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How to Find a Good Tailor

When it comes to choosing certain things— gyms, spas, tailors— I find reviews from strangers and friends equally problematic.

While mildly positive feedback from the girl next to me at work can be enough to send me marching to an organic juice press or Brazilian hard waxing salon, gushing Yelp posts only trigger my suspicion.

I'm disproportionately wary of the web and too trusting with 3D people, so I think it's important to go a different route sometimes, like with finding a tailor.

I don't want to bring all my stuff to a friend's beloved tailor only to feel kinda blah about the results and subconsciously resent her, or spend the better part of a TV-watching night trying to decipher the real Citysearch commenters from the owner's relatives. Instead, here's how I'd do it:

Ask fancy boutiques for recommendations.

No matter where you live, there has to be at least one high-end clothing boutique nearby. Find out where they send their stuff for alterations. Unlike department stores, they don't usually have a tailor on staff, so they'll need to have a reliable place in mind. And unlike even your most high-maintenance friend, they'll send stuff more often, so they'll have more experience.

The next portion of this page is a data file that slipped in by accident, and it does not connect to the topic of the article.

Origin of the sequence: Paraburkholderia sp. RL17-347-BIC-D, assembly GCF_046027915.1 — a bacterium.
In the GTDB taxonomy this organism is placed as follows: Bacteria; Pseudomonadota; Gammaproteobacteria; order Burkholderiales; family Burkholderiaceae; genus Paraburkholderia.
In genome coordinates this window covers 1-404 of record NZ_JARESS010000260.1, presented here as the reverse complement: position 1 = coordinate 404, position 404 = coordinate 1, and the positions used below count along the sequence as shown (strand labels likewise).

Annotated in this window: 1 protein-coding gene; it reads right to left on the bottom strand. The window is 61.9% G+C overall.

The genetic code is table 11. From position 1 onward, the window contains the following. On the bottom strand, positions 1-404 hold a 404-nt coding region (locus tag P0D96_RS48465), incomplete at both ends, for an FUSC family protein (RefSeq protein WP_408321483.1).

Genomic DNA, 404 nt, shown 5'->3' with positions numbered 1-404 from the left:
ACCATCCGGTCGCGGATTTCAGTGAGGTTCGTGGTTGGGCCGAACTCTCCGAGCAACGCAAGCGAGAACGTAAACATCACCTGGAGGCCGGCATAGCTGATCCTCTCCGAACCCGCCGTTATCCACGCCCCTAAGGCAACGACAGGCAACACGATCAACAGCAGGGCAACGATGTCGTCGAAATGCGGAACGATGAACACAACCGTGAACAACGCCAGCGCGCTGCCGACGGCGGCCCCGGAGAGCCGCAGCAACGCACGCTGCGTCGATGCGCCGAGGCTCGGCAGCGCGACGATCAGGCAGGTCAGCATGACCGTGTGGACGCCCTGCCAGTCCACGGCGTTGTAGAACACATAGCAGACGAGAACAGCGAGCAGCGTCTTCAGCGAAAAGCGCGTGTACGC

If you like your dry cleaner, ask them for advice, too.

Just be wary if their recommended tailor works at the same address. In-house tailors at dry cleaners are typically (though not always) less skilled than those with their own shops.

Search for men's tailors.

It's worth asking the luxe tailor who custom made your boss's suit to alter your dress for you. Men's suits are really, really complicated, so it'll be easier work for him and you'll get the benefit of a more talented tailor.

Once you find a place, ask if they can do more complicated processes, like reweaving (seamlessly sewing together little holes in fabric) or changing the placement of a sleeve.

Maybe you don't need the fancy treatment—but it's at least good to find a place that's capable, right?

Bring them something either kinda cheap or kinda disposable the first time you go.

Then watch the way they work. A good tailor isn't just skilled but objective, too. I've had some stubborn tailors push certain cuts and shapes that they prefer on me, overriding what I wanted when I walked into their shop. Not ideal.

Beware of turnaround time.

Sure, it's not as important as quality. But if you're like me and don't realize you need a dress altered until two days before a party, a quick turnaround can be crucial to determining what "good" means.

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